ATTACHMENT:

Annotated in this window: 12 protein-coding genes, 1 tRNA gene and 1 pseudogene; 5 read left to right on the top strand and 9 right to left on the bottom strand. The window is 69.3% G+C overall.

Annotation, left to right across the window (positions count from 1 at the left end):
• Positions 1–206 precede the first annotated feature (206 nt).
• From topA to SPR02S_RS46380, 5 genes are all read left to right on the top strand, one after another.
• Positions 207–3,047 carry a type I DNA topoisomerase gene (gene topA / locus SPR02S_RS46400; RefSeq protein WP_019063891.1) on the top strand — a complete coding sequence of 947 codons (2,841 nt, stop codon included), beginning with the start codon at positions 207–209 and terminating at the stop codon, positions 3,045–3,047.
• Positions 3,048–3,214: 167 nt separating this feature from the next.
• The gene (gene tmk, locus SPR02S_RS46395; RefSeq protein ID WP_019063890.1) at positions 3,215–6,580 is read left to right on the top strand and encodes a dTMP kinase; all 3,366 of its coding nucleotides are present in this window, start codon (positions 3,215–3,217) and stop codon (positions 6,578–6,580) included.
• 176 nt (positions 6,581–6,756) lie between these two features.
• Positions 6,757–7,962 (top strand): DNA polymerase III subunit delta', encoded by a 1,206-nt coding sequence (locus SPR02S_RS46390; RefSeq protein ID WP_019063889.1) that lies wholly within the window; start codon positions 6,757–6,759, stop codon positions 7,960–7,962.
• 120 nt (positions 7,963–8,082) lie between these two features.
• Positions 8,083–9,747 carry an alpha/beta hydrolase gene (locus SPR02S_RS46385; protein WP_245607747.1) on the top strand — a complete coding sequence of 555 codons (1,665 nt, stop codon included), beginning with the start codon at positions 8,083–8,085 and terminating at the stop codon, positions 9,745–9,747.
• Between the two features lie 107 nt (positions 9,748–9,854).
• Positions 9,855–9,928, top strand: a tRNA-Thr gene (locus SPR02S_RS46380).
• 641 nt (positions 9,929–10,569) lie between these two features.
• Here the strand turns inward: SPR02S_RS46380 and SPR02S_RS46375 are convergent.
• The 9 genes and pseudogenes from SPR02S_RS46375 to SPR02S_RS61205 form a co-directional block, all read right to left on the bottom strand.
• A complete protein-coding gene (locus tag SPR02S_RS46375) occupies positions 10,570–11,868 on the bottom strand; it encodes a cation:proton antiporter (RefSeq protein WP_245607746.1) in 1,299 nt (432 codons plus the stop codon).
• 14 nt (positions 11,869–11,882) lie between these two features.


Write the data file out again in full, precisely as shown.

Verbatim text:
Annotated in this window: 12 protein-coding genes, 1 tRNA gene and 1 pseudogene; 5 read left to right on the top strand and 9 right to left on the bottom strand. The window is 69.3% G+C overall.

Annotation, left to right across the window (positions count from 1 at the left end):
• Positions 1–206 precede the first annotated feature (206 nt).
• From topA to SPR02S_RS46380, 5 genes are all read left to right on the top strand, one after another.
• Positions 207–3,047 carry a type I DNA topoisomerase gene (gene topA / locus SPR02S_RS46400; RefSeq protein WP_019063891.1) on the top strand — a complete coding sequence of 947 codons (2,841 nt, stop codon included), beginning with the start codon at positions 207–209 and terminating at the stop codon, positions 3,045–3,047.
• Positions 3,048–3,214: 167 nt separating this feature from the next.
• The gene (gene tmk, locus SPR02S_RS46395; RefSeq protein ID WP_019063890.1) at positions 3,215–6,580 is read left to right on the top strand and encodes a dTMP kinase; all 3,366 of its coding nucleotides are present in this window, start codon (positions 3,215–3,217) and stop codon (positions 6,578–6,580) included.
• 176 nt (positions 6,581–6,756) lie between these two features.
• Positions 6,757–7,962 (top strand): DNA polymerase III subunit delta', encoded by a 1,206-nt coding sequence (locus SPR02S_RS46390; RefSeq protein ID WP_019063889.1) that lies wholly within the window; start codon positions 6,757–6,759, stop codon positions 7,960–7,962.
• 120 nt (positions 7,963–8,082) lie between these two features.
• Positions 8,083–9,747 carry an alpha/beta hydrolase gene (locus SPR02S_RS46385; protein WP_245607747.1) on the top strand — a complete coding sequence of 555 codons (1,665 nt, stop codon included), beginning with the start codon at positions 8,083–8,085 and terminating at the stop codon, positions 9,745–9,747.
• Between the two features lie 107 nt (positions 9,748–9,854).
• Positions 9,855–9,928, top strand: a tRNA-Thr gene (locus SPR02S_RS46380).
• 641 nt (positions 9,929–10,569) lie between these two features.
• Here the strand turns inward: SPR02S_RS46380 and SPR02S_RS46375 are convergent.
• The 9 genes and pseudogenes from SPR02S_RS46375 to SPR02S_RS61205 form a co-directional block, all read right to left on the bottom strand.
• A complete protein-coding gene (locus tag SPR02S_RS46375) occupies positions 10,570–11,868 on the bottom strand; it encodes a cation:proton antiporter (RefSeq protein WP_245607746.1) in 1,299 nt (432 codons plus the stop codon).
• 14 nt (positions 11,869–11,882) lie between these two features.